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Profitable IT: Reducing IT Expenditure

September 7, 2022
Reading Time: 4 mins
Author: Ray Sweeney

Businesses are always looking to reduce IT expenditure, but what is the appropriate amount of money to spend on IT?

Not knowing the answer to this question commonly leads to a significant waste of IT investments.

Why? there are a few key reasons.

  1. Investing in technology has a sweet spot. Spend too little and you don't get any benefits, spend too much and you quickly get diminishing returns.
  2. The right amount of money is relative to circumstance. Without knowing it's impact to business performance, it can be difficult to calculate.
  3. This generally accompanies no technology roadmap. In general, businesses who react to needs spend 20-30% more than those who are proactive.

There are a number of ways that correct management and advisory around IT spending can improve a businesses bottom line. As discussed in recent posts, some of these ways impact performance, sales and efficiency (see. Improving Customer Experience & Engaging Employees).

In this post, we're looking into the impact that a mature IT service partner can have on reducing wasted expenditure in regard to IT.


Overcorrection & it's Accumulative Costs.

Think back to the last time you had a notable problem with IT in your business. Perhaps it was slow connectivity, a busted printer, or perhaps even a close call on a cyber attack. What was your reaction? Would you make the same decisions now?

It's human nature to place more value on something in the moment. The price of a new air conditioner may seem absurd until that first 35+ degree day of summer hits. Likewise, it's reacting in the moment that causes businesses to over correct when addressing IT issues.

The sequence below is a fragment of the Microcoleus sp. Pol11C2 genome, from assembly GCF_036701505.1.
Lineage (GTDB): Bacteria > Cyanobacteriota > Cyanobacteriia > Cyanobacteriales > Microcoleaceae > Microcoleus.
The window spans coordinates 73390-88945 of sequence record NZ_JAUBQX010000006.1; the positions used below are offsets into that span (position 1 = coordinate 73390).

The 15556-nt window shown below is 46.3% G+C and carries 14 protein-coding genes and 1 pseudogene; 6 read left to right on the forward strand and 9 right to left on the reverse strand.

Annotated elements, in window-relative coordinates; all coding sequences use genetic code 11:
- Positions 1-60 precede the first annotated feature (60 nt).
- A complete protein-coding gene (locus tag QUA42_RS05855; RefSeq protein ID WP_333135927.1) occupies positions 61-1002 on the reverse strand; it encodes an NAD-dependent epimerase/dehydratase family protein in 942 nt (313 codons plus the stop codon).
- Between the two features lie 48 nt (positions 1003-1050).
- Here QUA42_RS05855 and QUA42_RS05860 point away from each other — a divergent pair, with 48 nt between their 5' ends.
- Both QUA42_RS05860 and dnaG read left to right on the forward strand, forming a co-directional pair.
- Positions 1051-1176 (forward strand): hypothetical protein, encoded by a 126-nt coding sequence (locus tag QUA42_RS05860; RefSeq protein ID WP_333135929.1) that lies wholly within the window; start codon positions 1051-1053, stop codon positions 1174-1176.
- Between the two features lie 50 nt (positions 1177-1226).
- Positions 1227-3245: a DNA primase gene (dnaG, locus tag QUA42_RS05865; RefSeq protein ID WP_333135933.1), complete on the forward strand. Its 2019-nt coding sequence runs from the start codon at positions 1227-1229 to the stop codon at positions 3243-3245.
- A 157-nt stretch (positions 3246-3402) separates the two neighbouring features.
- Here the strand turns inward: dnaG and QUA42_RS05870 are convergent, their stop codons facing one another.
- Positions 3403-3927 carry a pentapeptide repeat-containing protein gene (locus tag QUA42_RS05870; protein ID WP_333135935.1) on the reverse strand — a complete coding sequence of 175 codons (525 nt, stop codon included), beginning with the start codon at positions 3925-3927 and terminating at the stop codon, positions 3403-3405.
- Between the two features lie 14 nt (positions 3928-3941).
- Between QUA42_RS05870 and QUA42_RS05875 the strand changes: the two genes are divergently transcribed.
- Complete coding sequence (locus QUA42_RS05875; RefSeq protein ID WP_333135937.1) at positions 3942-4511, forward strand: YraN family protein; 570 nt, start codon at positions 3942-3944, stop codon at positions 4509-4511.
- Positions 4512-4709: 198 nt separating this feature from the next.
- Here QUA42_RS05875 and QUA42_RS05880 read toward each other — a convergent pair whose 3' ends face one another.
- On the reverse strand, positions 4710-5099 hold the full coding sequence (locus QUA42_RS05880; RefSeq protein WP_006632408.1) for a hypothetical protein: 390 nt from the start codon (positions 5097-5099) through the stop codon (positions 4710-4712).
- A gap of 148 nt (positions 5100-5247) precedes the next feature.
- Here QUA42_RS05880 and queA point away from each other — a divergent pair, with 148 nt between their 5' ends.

This leads to over spec'd servers, internet connections, printers, etc. which in and of themselves may seem harmless. The accumulative overspend however quickly adds up, commonly adding 20-30% to overall costs unnecessarily.

Whilst no one is ever going to complain about an internet connection being too fast, it is inherently a waste of money if that connection is not being utilised. Furthermore, the additional IT expenditure generally leads to under investment in other areas.

As the saying goes, a chain is only as strong as it's weakest link. Likewise, technology is only as fast & reliable as it's weakest component.

Supercharging a handful of components rarely out performs a well balanced and maintained environment.


Complacency & Self Anchoring.

Anchoring is the name given to a common human tendency to rely heavily on an initial piece of information when making subsequent decisions. As an example, someone browsing a range of laptops for $1,800 is likely to consider a $1,300 laptop quite cheap.

Inversely, someone used to purchasing laptops for $900 would see the $1,300 laptop as a premium option.

We become 'anchored' to the initial price point. This anchoring or normalising of pricing left unchecked can create a costly pattern of behaviour.